Jewish communities that had grown over centuries were almost completely wiped out by the end of the war.

From 1991           Rebuilding Jewish communities and commemorating the past

After the end of the war, not a single Jewish community existed in what is now the Federal State of Brandenburg 34.

This was only to change after the reunification of Germany, when numerous Jews from Russia and other successor states of the Soviet Union came to Brandenburg, some of whom settled there from 1991 onwards 35.

The newcomers had a completely different cultural and religious background than those Jews who had lived in Brandenburg before their expulsion and the Holocaust. They had been “socialised communist-atheist” in the Soviet Union and only very few of them were familiar with “religion and customs” 36.

As early as 1991, the first Potsdam congregation came into being, whose founding members were almost exclusively from the former Soviet Union. By 2000, new congregations had been established in Brandenburg/Havel, Bernau, Cottbus, Frankfurt (Oder) and Königs Wusterhausen 37.

All Brandenburg communities together are estimated to have about 2000 members today 38, belonging to different streams of Judaism 39.

Parallel to the revival of Jewish life, both the centralised and decentralised commemoration of the National Socialists’ reign of terror began in the first half of the 1990s.

  • Since then, with the help of local initiatives, so-called Stolpersteine (stumbling stones) have been laid all over Brandenburg as a reminder of the crimes committed during the Third Reich 40.
  • In addition, the Brandenburg Memorials Foundation was established, which also includes the Sachenhausen and Ravensbrück concentration camps.  Its main role is described as follows: “The foundation’s task is to commemorate terror, war and tyranny and to promote public discussion of these topics” 41.


1 350 Jahre Juden in Brandenburg, Willkommen, online: https://juden-in-brandenburg.de/, (last accessed on 14.2.2022)

2 For a detailed account of the life of Lippold, the Court Jew, and especially of the years between his arrest (1571) and his execution (1573), see: WOLBE, Eugen:  Geschichte der Juden in Berlin und in der Mark Brandenburg, Berlin 1937, pages 74 – 88

3 WOLBE, Eugen, page 85 f

4 The expelled Jews mainly settled in Prague, but also in Poland. WOLBE, Eugen, page 86 f

5 DAVIDSOHN, Ludwig: Beiträge zur Sozial- und Wirtschaftsgeschichte der Berliner Juden von der Emanzipation, Berlin 1920, page 16

6 DIEKMANN, Irene A.: Juden in Brandenburg (1671 bis 1871), in: Historisches Lexikon Brandenburgs, online: https://brandenburgikon.net/index.php/de/sachlexikon/juden-in-brandenburg-1671-bis-1871,  (last accessed on 14.2.2022)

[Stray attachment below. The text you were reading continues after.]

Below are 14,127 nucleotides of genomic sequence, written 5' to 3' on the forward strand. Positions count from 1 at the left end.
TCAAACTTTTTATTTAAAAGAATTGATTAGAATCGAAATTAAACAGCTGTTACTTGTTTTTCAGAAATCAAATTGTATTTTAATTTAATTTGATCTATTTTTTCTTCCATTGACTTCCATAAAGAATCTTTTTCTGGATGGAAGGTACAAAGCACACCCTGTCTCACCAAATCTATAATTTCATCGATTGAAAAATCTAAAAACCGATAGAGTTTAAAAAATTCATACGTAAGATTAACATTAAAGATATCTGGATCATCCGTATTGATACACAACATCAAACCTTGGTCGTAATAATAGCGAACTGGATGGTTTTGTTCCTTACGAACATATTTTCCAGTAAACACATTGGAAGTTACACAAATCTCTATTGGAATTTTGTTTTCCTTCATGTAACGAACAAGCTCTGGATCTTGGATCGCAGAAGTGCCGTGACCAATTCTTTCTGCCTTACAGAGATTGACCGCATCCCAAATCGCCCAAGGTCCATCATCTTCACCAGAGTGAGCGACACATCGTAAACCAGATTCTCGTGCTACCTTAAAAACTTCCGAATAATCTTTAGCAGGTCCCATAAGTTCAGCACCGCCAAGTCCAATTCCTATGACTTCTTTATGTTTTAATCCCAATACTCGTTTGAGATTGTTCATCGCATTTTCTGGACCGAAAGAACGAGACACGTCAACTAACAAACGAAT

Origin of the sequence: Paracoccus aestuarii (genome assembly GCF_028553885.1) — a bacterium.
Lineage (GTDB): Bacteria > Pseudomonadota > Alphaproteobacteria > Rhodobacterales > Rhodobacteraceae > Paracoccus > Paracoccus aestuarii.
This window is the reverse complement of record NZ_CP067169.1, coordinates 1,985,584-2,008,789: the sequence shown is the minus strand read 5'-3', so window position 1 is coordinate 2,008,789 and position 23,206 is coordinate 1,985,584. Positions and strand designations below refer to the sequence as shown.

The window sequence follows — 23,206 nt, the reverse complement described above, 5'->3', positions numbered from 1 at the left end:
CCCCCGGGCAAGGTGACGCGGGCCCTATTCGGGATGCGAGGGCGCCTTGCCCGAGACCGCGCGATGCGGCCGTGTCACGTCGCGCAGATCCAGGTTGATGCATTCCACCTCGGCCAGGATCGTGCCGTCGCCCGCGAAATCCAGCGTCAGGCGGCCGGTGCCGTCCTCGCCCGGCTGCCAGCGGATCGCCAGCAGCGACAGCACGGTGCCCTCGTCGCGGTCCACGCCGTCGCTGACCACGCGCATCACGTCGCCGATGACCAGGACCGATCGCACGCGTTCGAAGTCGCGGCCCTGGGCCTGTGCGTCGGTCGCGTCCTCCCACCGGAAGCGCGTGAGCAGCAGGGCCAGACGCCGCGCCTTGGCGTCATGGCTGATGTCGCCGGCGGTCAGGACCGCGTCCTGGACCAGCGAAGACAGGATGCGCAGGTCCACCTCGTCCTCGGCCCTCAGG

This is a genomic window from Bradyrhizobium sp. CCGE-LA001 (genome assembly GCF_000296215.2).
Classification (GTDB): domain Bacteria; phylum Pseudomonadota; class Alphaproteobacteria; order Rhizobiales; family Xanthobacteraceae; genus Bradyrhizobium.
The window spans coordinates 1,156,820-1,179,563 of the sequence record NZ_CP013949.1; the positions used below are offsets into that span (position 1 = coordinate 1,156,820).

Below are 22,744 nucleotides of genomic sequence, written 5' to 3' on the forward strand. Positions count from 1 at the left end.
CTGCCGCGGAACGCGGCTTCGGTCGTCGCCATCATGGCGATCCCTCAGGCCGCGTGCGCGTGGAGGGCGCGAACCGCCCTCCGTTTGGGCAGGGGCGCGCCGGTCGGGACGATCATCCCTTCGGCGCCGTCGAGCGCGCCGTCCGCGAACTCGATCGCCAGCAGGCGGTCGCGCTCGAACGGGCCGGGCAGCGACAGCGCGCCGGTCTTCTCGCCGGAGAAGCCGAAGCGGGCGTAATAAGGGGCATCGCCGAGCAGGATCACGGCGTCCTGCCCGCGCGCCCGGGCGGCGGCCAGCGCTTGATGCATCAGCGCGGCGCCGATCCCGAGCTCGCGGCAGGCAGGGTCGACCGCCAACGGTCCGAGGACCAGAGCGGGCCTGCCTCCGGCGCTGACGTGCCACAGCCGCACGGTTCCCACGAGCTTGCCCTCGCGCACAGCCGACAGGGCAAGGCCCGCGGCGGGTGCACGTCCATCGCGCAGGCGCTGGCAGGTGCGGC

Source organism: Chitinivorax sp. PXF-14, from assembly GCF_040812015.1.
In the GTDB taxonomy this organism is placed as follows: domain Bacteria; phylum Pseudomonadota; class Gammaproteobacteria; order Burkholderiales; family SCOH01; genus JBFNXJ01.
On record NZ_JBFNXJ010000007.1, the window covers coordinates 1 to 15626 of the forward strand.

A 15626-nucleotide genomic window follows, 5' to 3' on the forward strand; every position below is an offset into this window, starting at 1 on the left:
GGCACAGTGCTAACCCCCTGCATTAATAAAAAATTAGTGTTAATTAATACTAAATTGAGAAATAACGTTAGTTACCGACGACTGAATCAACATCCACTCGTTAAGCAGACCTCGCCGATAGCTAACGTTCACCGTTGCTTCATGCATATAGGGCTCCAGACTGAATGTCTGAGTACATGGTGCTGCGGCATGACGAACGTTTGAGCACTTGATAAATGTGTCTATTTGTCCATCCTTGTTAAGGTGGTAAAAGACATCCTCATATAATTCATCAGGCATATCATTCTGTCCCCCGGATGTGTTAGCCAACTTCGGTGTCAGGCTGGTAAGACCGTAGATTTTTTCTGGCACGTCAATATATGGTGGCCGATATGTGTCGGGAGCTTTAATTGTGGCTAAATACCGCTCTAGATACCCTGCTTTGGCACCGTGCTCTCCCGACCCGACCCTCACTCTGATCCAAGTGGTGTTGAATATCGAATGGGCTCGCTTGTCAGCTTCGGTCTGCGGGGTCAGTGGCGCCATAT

7 KÖHLER, Benjamin: Jüdische Akteure in Brandenburg-Preußen, Kapitel 3: Einwanderungspolitik von 1671 bis 1713: Wandel durch Handel, online: https://germanjews.hypotheses.org/36, (last accessed on 14.2.2022)

8 DIEKMANN, Irene A.: Juden in Brandenburg (1671 bis 1871)

9 DIEKMANN, Irene A.: Juden in Brandenburg (1671 bis 1871); see also: NEUMANN, Emanuel: Jüdisches Leben in Brandenburg, in: Stolpersteine Brandenburg, online: https://www.stolpersteine-brandenburg.de/de/hintergrund/juedisches_leben_in_brandenburg.html, (last accessed on 14.2.2022); see also LASSALLY, Oswald: “Zur Geschichte Der Juden in Landsberg a.d. Warthe.” Monatsschrift Für Geschichte Und Wissenschaft Des Judentums, Vol. 80 (N. F. 44), No. 5, 1936, pages 403 – 415, online: http://www.jstor.org/stable/23113420, (last accessed on 7.3.2022 )

10 BREUER, Mordechai: Die jüdische Minorität im Staat des aufgeklärten Absolutismus, in:  BREUER, Mordechai, GRAETZ, Michael (Hrsg.): Deutsch-jüdische Geschichte in der Neuzeit, Band I, 1600 – 1780, München 1996, pages142 – 144; vgl. DIEKMANN, Irene A:  Juden in Brandenburg (1671 bis 1871)

11 Corpus Constitutionum Marchicarum (CCM), Fünffte Abtheilung. Von unterschiedenen zum Policey-Wesen gehörigen Sachen, Das III. Capitel. Von Juden-Sachen, Nr. LIII, General-Privilegium und Reglement, wie es wegen der Juden in Sr. Königl. Majestät Landen zu halten, De Dato Berlin, den 29.September 1730

12 Novum Corpus Constitutionum Prussico-Brandenburgensium Praecipue Marchicarum (NCC),  Band 2, 1756,. Nr.65, Cabinetsordre wegen des General-Juden-Reglements, wobey befindlich: Revidirtes General-Privilegium und Reglement, vor die Judenschaft im Königreiche Preussen, der Chur- und Mark-Brandenburg, den Herzogthümern und Fürstenthümern, Magdeburg, Cleve, Hinter-Pommern, Crossen, Halberstadt, Minden, Camin und Meurs; imgleichen den Graf und Herrschaften, Mark, Ravensberg, Hohenstein, Tecklenburg, Lingen, Lauenburg und Bütow vom 17ten April 1750.

13 Schoeps, Julius H.: Der lange Weg zum Staatsbürger, in: Jüdische Allgemeine vom 6.3.2012,  online: https://www.juedische-allgemeine.de/kultur/der-lange-weg-zum-staatsbuerger/,  (last accessed on 16.3.2022 )

14 BREUER, Mordechai,  pages 141 ff